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Columnists

Greek & Irish Americans

An invitation to speak at an event organized by the Irish Institute of Hellenic Studies at Athens gave me the opportunity to reflect on the relations between Greek and Irish immigrants in America. I was surprised with what I found.

Writing about the experiences of ethnic groups in the United States tends to fall into vertical silos that contain mostly what is relevant only to a particular ethnic group and at most the impact of American society. General studies on ethnicity in America exist but those horizontal treatments do not satisfy one’s curiosity about the heights and depths of a group’s struggles and successes.

As I discovered, the Greek and Irish silos stand very close to each other. The Irish one is much older, because Irish immigration to America peaked in the mid-nineteenth century while Greek immigration did so in the early twentieth century. The Irish silo is also much, much taller. About 32 million identify as Irish Americans compared to one and half million Greek Americans. Yet beyond those differences there are many similarities between these two populations. It is well known that upon their arrival in America the Irish and the Greeks were considered ‘non-white’, but that applied to many other European immigrants at some point. Digging deeper, however, one can find specific encounters between the Irish and the Greeks.

In my presentation I chose to focus on Irish-Greek contacts in Lowell, Massachusetts. The city became known as the cradle of the American industrial revolution because of its textile mills and factories. Lowell is also known as the Acropolis of America because of the large number of Greeks who settled there. Behrakis, Demoulas, Dukakis, and Tsongas are some of the famous Greek American family names with roots in Lowell.

The Irish were well established before the Greeks arrived in Lowell. But not well established enough for them not to face the threat of Greek strikebreakers. Factory owners always took advantage of the inexperience of each newly arrived immigrant group and employed it as strikebreakers whenever there was labor unrest in the mills, which was frequent because of the poor pay. This did not make for very cordial relations between the Irish and Greeks in Lowell. But it did not take long for the Greeks to become part of the regular work force.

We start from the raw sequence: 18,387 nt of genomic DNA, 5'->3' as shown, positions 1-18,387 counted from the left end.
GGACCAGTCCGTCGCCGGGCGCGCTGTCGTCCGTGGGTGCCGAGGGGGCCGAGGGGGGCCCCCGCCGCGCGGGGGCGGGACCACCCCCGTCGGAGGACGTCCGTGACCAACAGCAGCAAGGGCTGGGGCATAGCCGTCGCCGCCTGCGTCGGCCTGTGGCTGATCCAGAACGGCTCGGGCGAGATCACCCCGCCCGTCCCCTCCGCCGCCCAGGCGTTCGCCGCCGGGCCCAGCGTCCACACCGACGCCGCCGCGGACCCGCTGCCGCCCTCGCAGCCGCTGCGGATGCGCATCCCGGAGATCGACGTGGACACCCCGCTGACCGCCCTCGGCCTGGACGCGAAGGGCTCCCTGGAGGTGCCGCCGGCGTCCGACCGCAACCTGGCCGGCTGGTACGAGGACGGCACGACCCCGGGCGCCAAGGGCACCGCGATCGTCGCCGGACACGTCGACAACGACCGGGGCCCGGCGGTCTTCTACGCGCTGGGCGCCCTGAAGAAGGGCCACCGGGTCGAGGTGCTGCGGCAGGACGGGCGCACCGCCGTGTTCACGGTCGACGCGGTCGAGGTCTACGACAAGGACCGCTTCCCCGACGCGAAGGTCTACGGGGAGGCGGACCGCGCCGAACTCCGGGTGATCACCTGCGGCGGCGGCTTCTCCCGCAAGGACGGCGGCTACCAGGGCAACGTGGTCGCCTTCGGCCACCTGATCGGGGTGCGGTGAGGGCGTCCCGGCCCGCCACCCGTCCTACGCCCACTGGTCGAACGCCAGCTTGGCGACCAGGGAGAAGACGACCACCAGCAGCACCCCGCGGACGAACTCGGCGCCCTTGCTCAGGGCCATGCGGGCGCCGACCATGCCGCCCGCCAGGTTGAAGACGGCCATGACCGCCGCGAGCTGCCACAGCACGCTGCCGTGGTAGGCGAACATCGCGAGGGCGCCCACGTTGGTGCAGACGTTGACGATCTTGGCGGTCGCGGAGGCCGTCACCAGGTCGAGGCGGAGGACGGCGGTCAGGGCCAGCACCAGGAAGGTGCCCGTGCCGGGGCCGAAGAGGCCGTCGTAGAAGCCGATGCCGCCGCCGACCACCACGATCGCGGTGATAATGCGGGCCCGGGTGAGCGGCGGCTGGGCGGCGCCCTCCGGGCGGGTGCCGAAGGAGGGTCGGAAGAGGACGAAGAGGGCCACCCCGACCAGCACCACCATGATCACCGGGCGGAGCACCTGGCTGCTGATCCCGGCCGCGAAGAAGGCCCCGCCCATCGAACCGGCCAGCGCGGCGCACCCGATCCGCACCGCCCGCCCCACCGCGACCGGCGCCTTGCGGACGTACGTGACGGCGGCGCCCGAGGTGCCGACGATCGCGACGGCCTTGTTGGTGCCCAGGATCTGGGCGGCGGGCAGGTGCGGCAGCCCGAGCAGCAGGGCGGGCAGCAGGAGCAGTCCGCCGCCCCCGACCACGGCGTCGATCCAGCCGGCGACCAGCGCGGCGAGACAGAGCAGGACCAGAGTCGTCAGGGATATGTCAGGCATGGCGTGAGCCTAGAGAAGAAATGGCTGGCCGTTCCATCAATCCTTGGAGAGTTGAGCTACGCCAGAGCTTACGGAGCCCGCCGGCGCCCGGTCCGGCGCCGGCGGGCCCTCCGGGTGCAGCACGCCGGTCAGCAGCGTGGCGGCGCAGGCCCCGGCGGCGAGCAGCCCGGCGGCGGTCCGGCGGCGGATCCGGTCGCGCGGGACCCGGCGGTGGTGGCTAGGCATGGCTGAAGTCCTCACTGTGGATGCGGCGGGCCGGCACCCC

By 1912 there were about 28,000 Irish and 8,000 Greeks in Lowell and the number of Greeks would almost triple by the 1920s. The Greeks settled in the Acre, a part of Lowell with crowded tenements which offered the cheapest living. It was the neighborhood formerly occupied by the Irish, who, by the time the Greeks were arriving were gradually moving out to better housing. There are photographs of those shabby tenement buildings and the captions read “Tenements of Irish and Greeks” or of Irish and “Turks” with the explanation that the Turks were Greeks who had come from the Ottoman Empire.

When the Greeks formed a community organization the next step was to build a church, a pattern that was common throughout the United States. The interesting thing with the Greek Orthodox Holy Trinity Church in Lowell is that it was built only a short distance away from the already existing St. Patrick’s Catholic Church. It could be interpreted as a “what you can do we can do better” move by the Greeks. But one author of an early history of the Greeks in America saw a synergy between the Irish and Greek churches, commenting on the beauty of both and adding that their juxtaposition represented a meeting between the East and the West, and between Byzantine and Gothic architecture. And in many ways that synergy of the churches reflected the smoothing of relations between the Irish and the Greeks of Lowell who were living next to other in the tenements and working next to each other in town’s textile mills.

In those workplaces they faced the same unhealthy conditions. It must be noted that in the early twentieth century, while tuberculosis was declining among the Irish it was on the rise among the newly arrived Greeks. There were signs on the walls in English and in Greek warning workers that any person spitting on the floor or any other area of the factory was liable to arrest and a fine of up to twenty dollars.

Those Greek-Irish parallel lives in Lowell may well have motivated one of the town’s natives, Greek American Senator Paul Tsongas, to co-sponsor a bill by Senator Edward Kennedy in 1983 calling for end the conflict in Northern Ireland and unity for the Irish people. Greek-Irish cooperation in American politics had begun in the 1960s when Mike Manatos became administrative assistant to President John F. Kennedy. I am sure we will find many more instances of Greek and Irish-American cooperation if we dig deeper.

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